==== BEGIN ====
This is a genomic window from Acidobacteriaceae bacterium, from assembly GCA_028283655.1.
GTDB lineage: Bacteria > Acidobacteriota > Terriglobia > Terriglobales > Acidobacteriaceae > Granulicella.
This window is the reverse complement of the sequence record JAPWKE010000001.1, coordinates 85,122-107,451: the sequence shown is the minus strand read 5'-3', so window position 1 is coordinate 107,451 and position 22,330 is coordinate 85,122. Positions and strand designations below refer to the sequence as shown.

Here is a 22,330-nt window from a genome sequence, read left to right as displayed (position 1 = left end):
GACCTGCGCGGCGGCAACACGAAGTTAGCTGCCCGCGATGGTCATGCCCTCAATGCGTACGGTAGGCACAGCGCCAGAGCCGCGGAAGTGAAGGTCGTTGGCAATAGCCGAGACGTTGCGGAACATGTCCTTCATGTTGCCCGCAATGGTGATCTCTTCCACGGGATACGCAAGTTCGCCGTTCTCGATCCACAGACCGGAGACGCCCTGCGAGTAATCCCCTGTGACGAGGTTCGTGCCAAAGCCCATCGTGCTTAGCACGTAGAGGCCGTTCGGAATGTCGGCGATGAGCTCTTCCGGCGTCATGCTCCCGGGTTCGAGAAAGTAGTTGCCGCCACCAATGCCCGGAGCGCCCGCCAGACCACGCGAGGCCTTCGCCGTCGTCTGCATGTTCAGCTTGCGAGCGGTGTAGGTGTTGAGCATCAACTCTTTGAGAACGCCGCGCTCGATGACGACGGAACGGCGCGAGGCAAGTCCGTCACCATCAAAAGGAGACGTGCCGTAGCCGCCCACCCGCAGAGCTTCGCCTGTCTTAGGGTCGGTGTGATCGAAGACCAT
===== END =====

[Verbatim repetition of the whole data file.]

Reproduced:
This is a genomic window from Acidobacteriaceae bacterium, from assembly GCA_028283655.1.
GTDB lineage: Bacteria > Acidobacteriota > Terriglobia > Terriglobales > Acidobacteriaceae > Granulicella.
This window is the reverse complement of the sequence record JAPWKE010000001.1, coordinates 85,122-107,451: the sequence shown is the minus strand read 5'-3', so window position 1 is coordinate 107,451 and position 22,330 is coordinate 85,122. Positions and strand designations below refer to the sequence as shown.

Here is a 22,330-nt window from a genome sequence, read left to right as displayed (position 1 = left end):
GACCTGCGCGGCGGCAACACGAAGTTAGCTGCCCGCGATGGTCATGCCCTCAATGCGTACGGTAGGCACAGCGCCAGAGCCGCGGAAGTGAAGGTCGTTGGCAATAGCCGAGACGTTGCGGAACATGTCCTTCATGTTGCCCGCAATGGTGATCTCTTCCACGGGATACGCAAGTTCGCCGTTCTCGATCCACAGACCGGAGACGCCCTGCGAGTAATCCCCTGTGACGAGGTTCGTGCCAAAGCCCATCGTGCTTAGCACGTAGAGGCCGTTCGGAATGTCGGCGATGAGCTCTTCCGGCGTCATGCTCCCGGGTTCGAGAAAGTAGTTGCCGCCACCAATGCCCGGAGCGCCCGCCAGACCACGCGAGGCCTTCGCCGTCGTCTGCATGTTCAGCTTGCGAGCGGTGTAGGTGTTGAGCATCAACTCTTTGAGAACGCCGCGCTCGATGACGACGGAACGGCGCGAGGCAAGTCCGTCACCATCAAAAGGAGACGTGCCGTAGCCGCCCACCCGCAGAGCTTCGCCTGTCTTAGGGTCGGTGTGATCGAAGACCAT